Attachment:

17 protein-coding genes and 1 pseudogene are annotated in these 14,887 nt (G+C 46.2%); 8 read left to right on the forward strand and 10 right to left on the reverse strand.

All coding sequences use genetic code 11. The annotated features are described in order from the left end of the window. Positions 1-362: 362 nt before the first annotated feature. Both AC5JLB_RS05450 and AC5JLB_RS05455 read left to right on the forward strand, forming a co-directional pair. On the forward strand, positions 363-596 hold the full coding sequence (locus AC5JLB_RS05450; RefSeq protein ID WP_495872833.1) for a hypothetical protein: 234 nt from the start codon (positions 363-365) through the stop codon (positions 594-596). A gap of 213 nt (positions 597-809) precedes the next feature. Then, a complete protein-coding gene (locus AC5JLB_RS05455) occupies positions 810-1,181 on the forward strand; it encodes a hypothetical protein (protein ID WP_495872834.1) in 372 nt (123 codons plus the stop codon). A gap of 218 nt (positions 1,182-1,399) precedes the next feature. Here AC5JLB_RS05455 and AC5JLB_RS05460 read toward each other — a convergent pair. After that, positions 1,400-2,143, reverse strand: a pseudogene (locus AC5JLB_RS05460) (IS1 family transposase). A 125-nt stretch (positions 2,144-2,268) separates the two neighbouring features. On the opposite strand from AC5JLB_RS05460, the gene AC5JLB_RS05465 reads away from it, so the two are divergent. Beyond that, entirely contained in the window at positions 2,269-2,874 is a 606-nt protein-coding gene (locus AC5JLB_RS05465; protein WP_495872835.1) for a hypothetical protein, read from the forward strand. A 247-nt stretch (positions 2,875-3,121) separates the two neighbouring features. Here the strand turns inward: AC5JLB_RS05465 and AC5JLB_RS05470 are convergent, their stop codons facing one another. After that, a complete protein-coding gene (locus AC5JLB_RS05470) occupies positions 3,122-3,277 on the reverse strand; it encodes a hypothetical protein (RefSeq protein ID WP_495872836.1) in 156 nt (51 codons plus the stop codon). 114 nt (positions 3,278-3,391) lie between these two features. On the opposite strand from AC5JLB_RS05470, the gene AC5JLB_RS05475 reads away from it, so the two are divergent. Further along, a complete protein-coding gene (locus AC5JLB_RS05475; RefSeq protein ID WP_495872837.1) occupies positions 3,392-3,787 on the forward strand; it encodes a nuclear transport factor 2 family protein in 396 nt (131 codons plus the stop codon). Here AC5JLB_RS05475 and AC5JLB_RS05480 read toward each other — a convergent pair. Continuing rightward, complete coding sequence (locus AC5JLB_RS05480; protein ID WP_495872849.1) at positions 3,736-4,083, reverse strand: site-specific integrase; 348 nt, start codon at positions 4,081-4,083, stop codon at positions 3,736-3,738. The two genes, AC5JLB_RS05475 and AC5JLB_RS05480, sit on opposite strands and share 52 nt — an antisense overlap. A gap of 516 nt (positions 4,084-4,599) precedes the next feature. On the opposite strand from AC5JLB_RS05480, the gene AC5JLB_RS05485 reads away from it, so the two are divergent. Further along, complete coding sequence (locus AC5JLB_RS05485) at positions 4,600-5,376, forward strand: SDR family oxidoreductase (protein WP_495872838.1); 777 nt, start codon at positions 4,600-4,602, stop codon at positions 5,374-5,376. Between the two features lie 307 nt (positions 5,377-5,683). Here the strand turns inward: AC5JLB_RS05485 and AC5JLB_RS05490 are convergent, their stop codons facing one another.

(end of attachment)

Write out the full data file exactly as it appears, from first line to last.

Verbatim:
17 protein-coding genes and 1 pseudogene are annotated in these 14,887 nt (G+C 46.2%); 8 read left to right on the forward strand and 10 right to left on the reverse strand.

All coding sequences use genetic code 11. The annotated features are described in order from the left end of the window. Positions 1-362: 362 nt before the first annotated feature. Both AC5JLB_RS05450 and AC5JLB_RS05455 read left to right on the forward strand, forming a co-directional pair. On the forward strand, positions 363-596 hold the full coding sequence (locus AC5JLB_RS05450; RefSeq protein ID WP_495872833.1) for a hypothetical protein: 234 nt from the start codon (positions 363-365) through the stop codon (positions 594-596). A gap of 213 nt (positions 597-809) precedes the next feature. Then, a complete protein-coding gene (locus AC5JLB_RS05455) occupies positions 810-1,181 on the forward strand; it encodes a hypothetical protein (protein ID WP_495872834.1) in 372 nt (123 codons plus the stop codon). A gap of 218 nt (positions 1,182-1,399) precedes the next feature. Here AC5JLB_RS05455 and AC5JLB_RS05460 read toward each other — a convergent pair. After that, positions 1,400-2,143, reverse strand: a pseudogene (locus AC5JLB_RS05460) (IS1 family transposase). A 125-nt stretch (positions 2,144-2,268) separates the two neighbouring features. On the opposite strand from AC5JLB_RS05460, the gene AC5JLB_RS05465 reads away from it, so the two are divergent. Beyond that, entirely contained in the window at positions 2,269-2,874 is a 606-nt protein-coding gene (locus AC5JLB_RS05465; protein WP_495872835.1) for a hypothetical protein, read from the forward strand. A 247-nt stretch (positions 2,875-3,121) separates the two neighbouring features. Here the strand turns inward: AC5JLB_RS05465 and AC5JLB_RS05470 are convergent, their stop codons facing one another. After that, a complete protein-coding gene (locus AC5JLB_RS05470) occupies positions 3,122-3,277 on the reverse strand; it encodes a hypothetical protein (RefSeq protein ID WP_495872836.1) in 156 nt (51 codons plus the stop codon). 114 nt (positions 3,278-3,391) lie between these two features. On the opposite strand from AC5JLB_RS05470, the gene AC5JLB_RS05475 reads away from it, so the two are divergent. Further along, a complete protein-coding gene (locus AC5JLB_RS05475; RefSeq protein ID WP_495872837.1) occupies positions 3,392-3,787 on the forward strand; it encodes a nuclear transport factor 2 family protein in 396 nt (131 codons plus the stop codon). Here AC5JLB_RS05475 and AC5JLB_RS05480 read toward each other — a convergent pair. Continuing rightward, complete coding sequence (locus AC5JLB_RS05480; protein ID WP_495872849.1) at positions 3,736-4,083, reverse strand: site-specific integrase; 348 nt, start codon at positions 4,081-4,083, stop codon at positions 3,736-3,738. The two genes, AC5JLB_RS05475 and AC5JLB_RS05480, sit on opposite strands and share 52 nt — an antisense overlap. A gap of 516 nt (positions 4,084-4,599) precedes the next feature. On the opposite strand from AC5JLB_RS05480, the gene AC5JLB_RS05485 reads away from it, so the two are divergent. Further along, complete coding sequence (locus AC5JLB_RS05485) at positions 4,600-5,376, forward strand: SDR family oxidoreductase (protein WP_495872838.1); 777 nt, start codon at positions 4,600-4,602, stop codon at positions 5,374-5,376. Between the two features lie 307 nt (positions 5,377-5,683). Here the strand turns inward: AC5JLB_RS05485 and AC5JLB_RS05490 are convergent, their stop codons facing one another.